Why we’d find it difficult repeating “Better Together for Europe”
We’re being asked quite a lot if the trade union movement would join a broad-based campaign to stay in the European Union, working with employers, political parties and others. The example of the Better Together campaign in Scotland is regularly cited – but to be honest, as often by those opposing a ‘united front’ as supporting it. Whilst some people are obviously already on the campaign trail – either die-hard Europhobes determined to campaign for Brexit whatever the result of the Prime Minister’s renegotiation strategy or lifelong Europhiles who are committed to support continued membership whatever shape the European Union has – most unions are waiting to see what the actual vote will be about.
Of course, there’s a lot to be getting on with before the EU referendum campaign starts. The TUC is concentrating its work on the Referendum Bill on arguing for the broadest possible franchise. We believe that on a vote as crucial to Britain’s future as this, votes at 16 makes more sense than ever. As the Scottish referendum last autumn demonstrated, young people in particular have a stake in the future of the country. We favour votes for British citizens living abroad – however long they’ve been away. But we also believe that anyone living and paying taxes in Britain – including the Commonwealth citizens who would have a vote under the Government’s plans but also the EU citizens who aren’t from Ireland, Gibraltar, Malta or Cyprus (included in the Government’s proposals) – should have a say in a decision that fundamentally affects their future. We don’t understand why the franchise should be more dependent on the composition of the British Empire than on our more modern affiliation with the rest of Europe.
And then there’s the renegotiation itself. This month has seen employers and Conservatives break cover on the issue of workers’ rights. We’ve been saying for months that Cameron was likely to push for restrictions on those rights, and we have often been attacked for scaremongering. We know what employers and politicians are asking for in private, and we know that the suggestions that Britain is ‘burdened’ by social Europe only make sense if you are counting rights like paid holidays, or equal treatment for part-time and temporary workers. Well, this week Cameron admitted at Prime Ministers’ Questions that he was indeed looking for less social Europe, although he still won’t come clean about precisely which rights he finds so “unacceptable.” And sadly, a lot of employers are on the make, hoping to benefit from lower social standards, even if they’re not demanding them (and some clearly are.)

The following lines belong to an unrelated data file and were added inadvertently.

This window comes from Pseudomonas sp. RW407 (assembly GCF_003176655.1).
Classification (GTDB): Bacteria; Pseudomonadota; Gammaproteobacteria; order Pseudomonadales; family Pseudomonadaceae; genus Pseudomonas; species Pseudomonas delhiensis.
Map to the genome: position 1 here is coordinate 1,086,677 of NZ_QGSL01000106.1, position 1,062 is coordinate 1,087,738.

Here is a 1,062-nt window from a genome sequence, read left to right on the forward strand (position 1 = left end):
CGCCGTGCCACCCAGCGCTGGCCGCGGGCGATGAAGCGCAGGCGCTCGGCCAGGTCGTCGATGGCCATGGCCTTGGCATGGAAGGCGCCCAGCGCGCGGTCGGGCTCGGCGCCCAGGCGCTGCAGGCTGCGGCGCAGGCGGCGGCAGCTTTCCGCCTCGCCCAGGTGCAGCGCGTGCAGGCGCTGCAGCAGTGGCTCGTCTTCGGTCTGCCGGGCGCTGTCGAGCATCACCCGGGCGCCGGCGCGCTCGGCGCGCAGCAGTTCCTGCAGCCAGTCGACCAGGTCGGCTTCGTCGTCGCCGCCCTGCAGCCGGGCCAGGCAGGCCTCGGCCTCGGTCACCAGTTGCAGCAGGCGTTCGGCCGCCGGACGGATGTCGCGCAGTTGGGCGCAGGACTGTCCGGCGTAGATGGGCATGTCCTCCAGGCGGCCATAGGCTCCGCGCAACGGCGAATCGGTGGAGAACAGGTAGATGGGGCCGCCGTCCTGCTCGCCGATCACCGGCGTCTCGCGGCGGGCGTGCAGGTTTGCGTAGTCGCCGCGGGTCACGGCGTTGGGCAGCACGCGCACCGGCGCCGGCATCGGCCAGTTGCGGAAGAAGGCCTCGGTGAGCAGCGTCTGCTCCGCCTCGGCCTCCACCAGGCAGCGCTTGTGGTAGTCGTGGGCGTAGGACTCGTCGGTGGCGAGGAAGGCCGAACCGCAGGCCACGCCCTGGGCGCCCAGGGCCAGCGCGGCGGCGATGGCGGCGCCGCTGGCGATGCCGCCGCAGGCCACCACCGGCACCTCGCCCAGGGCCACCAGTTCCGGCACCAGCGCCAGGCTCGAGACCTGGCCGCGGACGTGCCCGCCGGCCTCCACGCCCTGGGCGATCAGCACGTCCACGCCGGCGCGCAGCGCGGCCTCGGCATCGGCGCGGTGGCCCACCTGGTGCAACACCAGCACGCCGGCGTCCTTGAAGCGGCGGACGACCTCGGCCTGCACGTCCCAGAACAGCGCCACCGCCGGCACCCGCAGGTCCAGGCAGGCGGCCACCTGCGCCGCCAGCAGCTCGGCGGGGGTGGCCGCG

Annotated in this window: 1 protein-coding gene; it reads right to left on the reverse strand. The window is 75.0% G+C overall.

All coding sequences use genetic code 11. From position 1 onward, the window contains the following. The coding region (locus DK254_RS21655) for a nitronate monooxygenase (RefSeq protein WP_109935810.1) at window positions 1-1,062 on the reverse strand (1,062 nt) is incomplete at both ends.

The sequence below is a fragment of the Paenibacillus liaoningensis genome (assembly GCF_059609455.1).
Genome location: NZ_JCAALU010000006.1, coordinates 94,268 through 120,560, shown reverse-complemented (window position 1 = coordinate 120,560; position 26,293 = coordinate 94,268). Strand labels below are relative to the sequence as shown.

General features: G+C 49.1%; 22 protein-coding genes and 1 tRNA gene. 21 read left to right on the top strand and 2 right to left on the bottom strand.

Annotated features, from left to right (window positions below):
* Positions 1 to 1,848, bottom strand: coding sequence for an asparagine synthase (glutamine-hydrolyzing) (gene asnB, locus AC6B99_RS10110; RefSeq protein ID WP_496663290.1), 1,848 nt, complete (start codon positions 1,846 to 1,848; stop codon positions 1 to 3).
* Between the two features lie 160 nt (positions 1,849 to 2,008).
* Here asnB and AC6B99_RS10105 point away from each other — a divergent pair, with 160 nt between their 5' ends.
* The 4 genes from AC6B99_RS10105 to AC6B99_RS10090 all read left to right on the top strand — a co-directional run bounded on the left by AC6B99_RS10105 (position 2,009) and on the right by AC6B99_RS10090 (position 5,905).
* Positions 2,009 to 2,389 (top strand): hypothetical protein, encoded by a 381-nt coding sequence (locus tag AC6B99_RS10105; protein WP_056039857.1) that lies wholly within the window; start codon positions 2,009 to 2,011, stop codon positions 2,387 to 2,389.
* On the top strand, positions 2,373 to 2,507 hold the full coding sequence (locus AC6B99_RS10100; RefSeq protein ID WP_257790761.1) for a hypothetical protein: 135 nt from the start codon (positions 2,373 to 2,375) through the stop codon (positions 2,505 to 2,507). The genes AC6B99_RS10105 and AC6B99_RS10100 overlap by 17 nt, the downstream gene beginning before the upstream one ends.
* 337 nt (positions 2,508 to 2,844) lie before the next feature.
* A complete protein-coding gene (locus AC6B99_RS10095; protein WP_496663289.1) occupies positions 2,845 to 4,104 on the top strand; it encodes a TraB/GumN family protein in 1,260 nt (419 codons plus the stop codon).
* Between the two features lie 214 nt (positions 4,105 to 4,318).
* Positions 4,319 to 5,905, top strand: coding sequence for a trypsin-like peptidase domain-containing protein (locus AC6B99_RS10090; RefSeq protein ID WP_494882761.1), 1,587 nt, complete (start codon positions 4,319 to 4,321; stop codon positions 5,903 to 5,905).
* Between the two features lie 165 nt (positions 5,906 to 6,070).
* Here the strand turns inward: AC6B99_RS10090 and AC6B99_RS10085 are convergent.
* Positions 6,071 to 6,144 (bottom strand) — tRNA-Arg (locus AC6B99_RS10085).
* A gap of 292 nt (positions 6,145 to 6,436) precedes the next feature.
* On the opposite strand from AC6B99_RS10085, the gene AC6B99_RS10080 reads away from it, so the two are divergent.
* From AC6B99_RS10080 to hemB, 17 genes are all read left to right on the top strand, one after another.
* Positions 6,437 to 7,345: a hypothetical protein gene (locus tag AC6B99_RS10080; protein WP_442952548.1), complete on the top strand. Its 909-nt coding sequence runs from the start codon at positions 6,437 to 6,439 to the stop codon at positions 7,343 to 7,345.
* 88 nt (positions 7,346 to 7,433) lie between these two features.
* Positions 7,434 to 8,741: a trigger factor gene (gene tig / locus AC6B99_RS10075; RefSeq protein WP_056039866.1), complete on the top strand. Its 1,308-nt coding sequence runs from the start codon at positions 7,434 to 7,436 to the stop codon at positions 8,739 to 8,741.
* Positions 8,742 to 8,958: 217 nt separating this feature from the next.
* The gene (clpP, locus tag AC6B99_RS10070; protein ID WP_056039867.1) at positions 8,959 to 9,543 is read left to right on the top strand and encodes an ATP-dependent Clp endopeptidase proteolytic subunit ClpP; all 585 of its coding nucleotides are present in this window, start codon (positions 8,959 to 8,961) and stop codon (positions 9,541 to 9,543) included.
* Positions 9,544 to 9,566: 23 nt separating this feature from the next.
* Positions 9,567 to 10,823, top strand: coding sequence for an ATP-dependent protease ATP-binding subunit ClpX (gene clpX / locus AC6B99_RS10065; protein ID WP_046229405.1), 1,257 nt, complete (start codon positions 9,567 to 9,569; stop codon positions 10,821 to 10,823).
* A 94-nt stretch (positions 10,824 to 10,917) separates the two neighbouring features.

We think that the Government’s migration agenda is likely to make things worse for working people too, although we know there are issues that need to be addressed about undercutting, exploitation and stretched public services and housing; as well as the brain drain of skilled workers leaving Eastern European countries and, increasingly, those hit hardest by austerity such as Greece, Spain and Ireland.
In the longer term, we still have to make the case for a better Europe, a Europe that works not just for Britain but for working people across the EU. Austerity is still holding the European economy back, and workers’ wages down, and we need to give more prominence to measures like the ETUC’s NewPath4Europe sustainable investment plan.
In the current climate, therefore, where our priority has to be to defend the workers’ rights that we’ve won over the years through the European Union, it would be difficult for us to work closely with precisely the people who are seeking to take away or water down those rights, or introduce a moratorium on future employment rights. Our polling tells us that if British electors think their rights are being taken away from them by the Government, they would be less likely to vote to stay in, and that means defending those rights has to be top of our agenda.
But there is also one other reason why we’re not attracted to the Better Together format. The European Union – for various reasons, not all of them fair – is seen as an elite project. If political, business and union leaders present a single face to the electorate, especially if they have to paper over the divisions that exist, then we believe the electorate would be put off – as they were in Sweden during their referendum on whether to join the Eurozone. We think that people are more likely to respond positively to grassroots or community leaders – in our case shop stewards and union activists – arguing whatever case makes sense to them on the basis of the eventual outcome of the negotiations. Unlike General Elections, referendums have to be led by the people who are making the choice.
So we will – at least for the foreseeable future – be running our own trade union campaign for workers’ rights and for a Europe that works for everyone, not just for business.